Month 23 Worry: Why All These Toddler Ear Infections?
The most common medical concern for parents of children this age
Second, your child’s middle ear cavity is the perfect anatomic set-up for bacteria to brew. Looking down the ear canal is like looking into a cave. The far wall of the cave is a thin membrane of skin called the eardrum. Behind that translucent drum is the middle ear cavity. That is where all the ear infection “action” takes place.
So how do bacteria get in there and set up shop? It is not through the eardrum. There is a secret opening to the back of that cavity called the Eustachian tube. This tube connects the back of the throat to the back of the middle ear cavity. You have felt evidence of your own Eustachian tubes if you have ever driven up a steep hill or taken off in an airplane. The “popping” of your ears that you feel in these instances is your Eustachian tube equalizing pressure between your throat and your middle ear cavity. Bacteria can get up this tube, get in the middle ear cavity, and start to multiply. This is an ear infection.
Your toddler’s middle ear cavity and Eustachian tubes are dysfunctional in a number of ways (keep reading) that make bacterial ear infections (usually a complication of a bad viral head cold) much more likely.
Third is family history. Did you have lots of infections as a child? Well, consider this one more thing you can take the blame for. Anatomy, like eye color, is inherited. Your toddler may not have gotten your blue eyes, but that upward slanted, slightly kinked, easily blocked Eustachian tube? That’s all your doing.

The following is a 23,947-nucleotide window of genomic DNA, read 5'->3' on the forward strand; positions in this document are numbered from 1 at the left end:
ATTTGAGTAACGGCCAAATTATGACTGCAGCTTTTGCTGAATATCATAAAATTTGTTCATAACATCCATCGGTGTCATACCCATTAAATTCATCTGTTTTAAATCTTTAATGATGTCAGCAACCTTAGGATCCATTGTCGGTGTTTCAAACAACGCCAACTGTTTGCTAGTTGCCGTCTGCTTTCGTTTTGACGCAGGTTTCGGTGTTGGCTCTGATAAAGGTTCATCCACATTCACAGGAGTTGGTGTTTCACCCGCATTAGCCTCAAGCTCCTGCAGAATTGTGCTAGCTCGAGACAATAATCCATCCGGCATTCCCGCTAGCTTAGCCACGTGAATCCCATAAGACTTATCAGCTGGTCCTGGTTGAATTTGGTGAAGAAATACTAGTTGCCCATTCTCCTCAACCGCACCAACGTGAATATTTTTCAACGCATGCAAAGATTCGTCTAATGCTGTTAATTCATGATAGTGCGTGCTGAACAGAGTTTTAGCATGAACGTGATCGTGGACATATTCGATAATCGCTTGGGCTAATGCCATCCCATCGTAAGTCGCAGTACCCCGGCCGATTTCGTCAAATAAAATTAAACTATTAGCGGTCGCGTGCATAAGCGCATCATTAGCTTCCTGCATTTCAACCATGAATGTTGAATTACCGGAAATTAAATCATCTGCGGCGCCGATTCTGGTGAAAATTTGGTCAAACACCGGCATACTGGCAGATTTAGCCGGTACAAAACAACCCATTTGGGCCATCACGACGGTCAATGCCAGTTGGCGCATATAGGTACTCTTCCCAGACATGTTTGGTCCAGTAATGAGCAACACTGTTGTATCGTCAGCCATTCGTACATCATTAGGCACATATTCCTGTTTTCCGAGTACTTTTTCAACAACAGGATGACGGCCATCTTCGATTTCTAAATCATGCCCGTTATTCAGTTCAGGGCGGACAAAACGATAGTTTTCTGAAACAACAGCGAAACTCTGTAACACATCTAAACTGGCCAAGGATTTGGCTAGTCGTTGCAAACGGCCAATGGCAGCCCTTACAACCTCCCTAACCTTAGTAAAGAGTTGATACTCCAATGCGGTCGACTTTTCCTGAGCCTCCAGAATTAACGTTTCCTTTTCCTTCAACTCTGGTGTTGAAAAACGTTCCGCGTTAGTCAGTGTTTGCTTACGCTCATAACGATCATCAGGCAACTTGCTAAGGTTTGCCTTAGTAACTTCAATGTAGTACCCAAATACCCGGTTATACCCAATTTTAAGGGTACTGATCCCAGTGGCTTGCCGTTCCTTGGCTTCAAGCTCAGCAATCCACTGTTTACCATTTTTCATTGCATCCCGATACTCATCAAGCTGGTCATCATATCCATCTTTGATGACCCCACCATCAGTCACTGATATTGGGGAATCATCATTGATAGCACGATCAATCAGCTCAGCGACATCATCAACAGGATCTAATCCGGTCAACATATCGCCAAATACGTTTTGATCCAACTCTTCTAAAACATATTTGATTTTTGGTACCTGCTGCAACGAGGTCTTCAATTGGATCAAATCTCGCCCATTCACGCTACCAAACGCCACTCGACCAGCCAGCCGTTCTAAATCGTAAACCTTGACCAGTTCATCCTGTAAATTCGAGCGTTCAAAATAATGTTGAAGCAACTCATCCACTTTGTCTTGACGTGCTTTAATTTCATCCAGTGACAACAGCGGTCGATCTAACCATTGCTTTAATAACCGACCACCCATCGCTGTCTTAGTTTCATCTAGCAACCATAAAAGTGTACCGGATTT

Classic Symptoms of Ear Infections
Diagnosing an ear infection is not like a pregnancy test, either positive or negative. There is judgment and interpretation involved. So, too quick a trip to your doctor may lead to a well-meaning but ill-founded diagnosis and possibly an unnecessary course of antibiotics.
I look for these few key signs and symptoms in kids over six months of age:
- ongoing cold symptoms,
- and disrupted nighttime sleep.
These are the classic signs that I find most helpful. A bulging eardrum on exam clinches the diagnosis. How about fever? Ear tugging? Red external ear? These are all notoriously useless or at least less useful. And if you’ve thought about purchasing an otoscope (the ear checker thingy the doctor uses), forget it. It only took me about 300 ear exams to really learn how to diagnose an ear infection. And after more than 10 years in practice, I still have occasional difficulty.
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